Faced with an out-of-control $3.4 billion overhaul of its aging computer systems, the US Internal Revenue Service is set to appoint an IT company chief executive as its new head.
Sources in Washington say that the Clinton Administration is in the final stages of clearing the appointment of Charles Rossotti, chairman and chief executive of Virginia-based systems development firm American Management Systems, to head up the 103,000 strong agency, whose computers have to process 200 million tax returns a year.
Although previous IRS chiefs have all had an accountancy background, the US government has identified the agency?s out of control computer projects as the main concern of the new incumbent and as such wants an IT expert in the hot seat.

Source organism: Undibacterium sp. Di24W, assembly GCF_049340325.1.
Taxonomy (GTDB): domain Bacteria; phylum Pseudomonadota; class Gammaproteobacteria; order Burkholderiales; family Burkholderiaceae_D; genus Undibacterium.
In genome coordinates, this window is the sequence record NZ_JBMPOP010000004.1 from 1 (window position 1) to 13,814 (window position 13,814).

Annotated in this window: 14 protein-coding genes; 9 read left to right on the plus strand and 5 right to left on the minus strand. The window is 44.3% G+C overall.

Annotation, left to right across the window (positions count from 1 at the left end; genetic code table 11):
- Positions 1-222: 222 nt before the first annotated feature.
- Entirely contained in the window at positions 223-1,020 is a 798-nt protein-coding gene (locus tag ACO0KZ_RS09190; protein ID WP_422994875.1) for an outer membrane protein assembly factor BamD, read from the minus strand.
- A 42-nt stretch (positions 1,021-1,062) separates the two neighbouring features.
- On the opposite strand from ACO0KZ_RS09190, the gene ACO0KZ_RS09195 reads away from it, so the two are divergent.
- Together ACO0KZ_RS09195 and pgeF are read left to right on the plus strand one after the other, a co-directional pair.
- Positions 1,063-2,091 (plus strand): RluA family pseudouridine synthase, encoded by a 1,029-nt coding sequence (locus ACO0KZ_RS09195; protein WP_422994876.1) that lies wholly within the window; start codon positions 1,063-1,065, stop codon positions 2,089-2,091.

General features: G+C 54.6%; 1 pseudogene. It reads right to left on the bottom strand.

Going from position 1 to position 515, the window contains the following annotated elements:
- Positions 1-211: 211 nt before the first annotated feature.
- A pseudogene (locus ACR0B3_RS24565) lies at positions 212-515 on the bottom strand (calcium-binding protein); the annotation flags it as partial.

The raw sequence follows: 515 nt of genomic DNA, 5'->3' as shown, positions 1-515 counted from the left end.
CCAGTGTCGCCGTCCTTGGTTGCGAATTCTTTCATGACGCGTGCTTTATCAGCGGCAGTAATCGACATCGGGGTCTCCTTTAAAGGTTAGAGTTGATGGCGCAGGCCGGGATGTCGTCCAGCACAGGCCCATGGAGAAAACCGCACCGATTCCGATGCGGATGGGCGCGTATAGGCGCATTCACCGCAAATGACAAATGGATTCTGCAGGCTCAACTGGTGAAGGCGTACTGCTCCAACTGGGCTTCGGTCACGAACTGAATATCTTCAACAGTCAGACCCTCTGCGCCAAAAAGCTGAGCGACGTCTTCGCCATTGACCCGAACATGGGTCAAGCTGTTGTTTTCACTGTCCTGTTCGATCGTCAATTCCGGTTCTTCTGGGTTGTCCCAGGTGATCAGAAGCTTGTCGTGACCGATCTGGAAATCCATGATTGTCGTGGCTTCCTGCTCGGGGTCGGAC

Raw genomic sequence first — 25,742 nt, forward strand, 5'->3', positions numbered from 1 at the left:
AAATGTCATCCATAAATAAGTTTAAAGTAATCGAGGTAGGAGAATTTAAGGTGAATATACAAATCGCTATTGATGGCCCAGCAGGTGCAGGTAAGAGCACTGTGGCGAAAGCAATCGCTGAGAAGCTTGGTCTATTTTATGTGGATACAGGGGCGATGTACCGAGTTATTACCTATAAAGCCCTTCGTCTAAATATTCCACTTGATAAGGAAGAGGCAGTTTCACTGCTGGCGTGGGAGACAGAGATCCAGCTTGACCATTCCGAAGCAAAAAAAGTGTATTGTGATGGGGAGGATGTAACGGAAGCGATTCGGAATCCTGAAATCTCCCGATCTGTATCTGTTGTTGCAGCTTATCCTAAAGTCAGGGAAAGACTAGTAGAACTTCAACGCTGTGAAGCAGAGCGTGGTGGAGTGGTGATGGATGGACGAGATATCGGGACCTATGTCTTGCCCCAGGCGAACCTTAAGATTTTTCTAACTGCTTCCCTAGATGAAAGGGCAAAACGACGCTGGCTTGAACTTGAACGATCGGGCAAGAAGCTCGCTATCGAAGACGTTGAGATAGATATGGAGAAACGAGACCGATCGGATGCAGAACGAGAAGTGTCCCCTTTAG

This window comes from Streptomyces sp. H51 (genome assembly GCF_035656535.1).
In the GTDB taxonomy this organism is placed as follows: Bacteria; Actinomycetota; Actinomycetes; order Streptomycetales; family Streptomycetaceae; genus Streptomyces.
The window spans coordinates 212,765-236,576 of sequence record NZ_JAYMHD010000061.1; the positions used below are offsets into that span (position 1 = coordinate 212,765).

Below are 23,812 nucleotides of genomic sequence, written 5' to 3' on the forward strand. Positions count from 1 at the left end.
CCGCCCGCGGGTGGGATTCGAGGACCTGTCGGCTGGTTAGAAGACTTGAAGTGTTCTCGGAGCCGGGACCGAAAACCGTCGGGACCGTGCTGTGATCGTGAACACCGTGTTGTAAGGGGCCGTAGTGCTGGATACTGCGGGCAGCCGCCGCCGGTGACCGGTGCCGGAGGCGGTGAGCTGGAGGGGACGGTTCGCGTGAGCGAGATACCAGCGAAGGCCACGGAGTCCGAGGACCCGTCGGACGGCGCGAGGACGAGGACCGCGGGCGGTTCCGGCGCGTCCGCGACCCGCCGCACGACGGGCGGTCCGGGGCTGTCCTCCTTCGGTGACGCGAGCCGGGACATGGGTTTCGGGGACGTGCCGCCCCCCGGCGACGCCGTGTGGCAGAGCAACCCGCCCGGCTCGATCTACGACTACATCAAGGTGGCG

All of the service?s computer systems are being replaced as part of a $3.4 billion 10 year upgrade program, but this is acknowledged to be over budget and behind schedule.
If his appointment is approved, Rossotti will also face trying to complete the service?s estimated $129 million Year 2000 conversion, which a Washington committee admitted earlier this year was akin to "running a marathon race at a sprinters speed". He will also be responsible for co-ordinating the proposed outsourcing the IRS?s systems early in the next century.
AMS specialises in the field of revenue management serving taxing agencies across the US as well as in helping human services programs. In the Federal government, AMS is a leading provider of desktop automated support for procurement.
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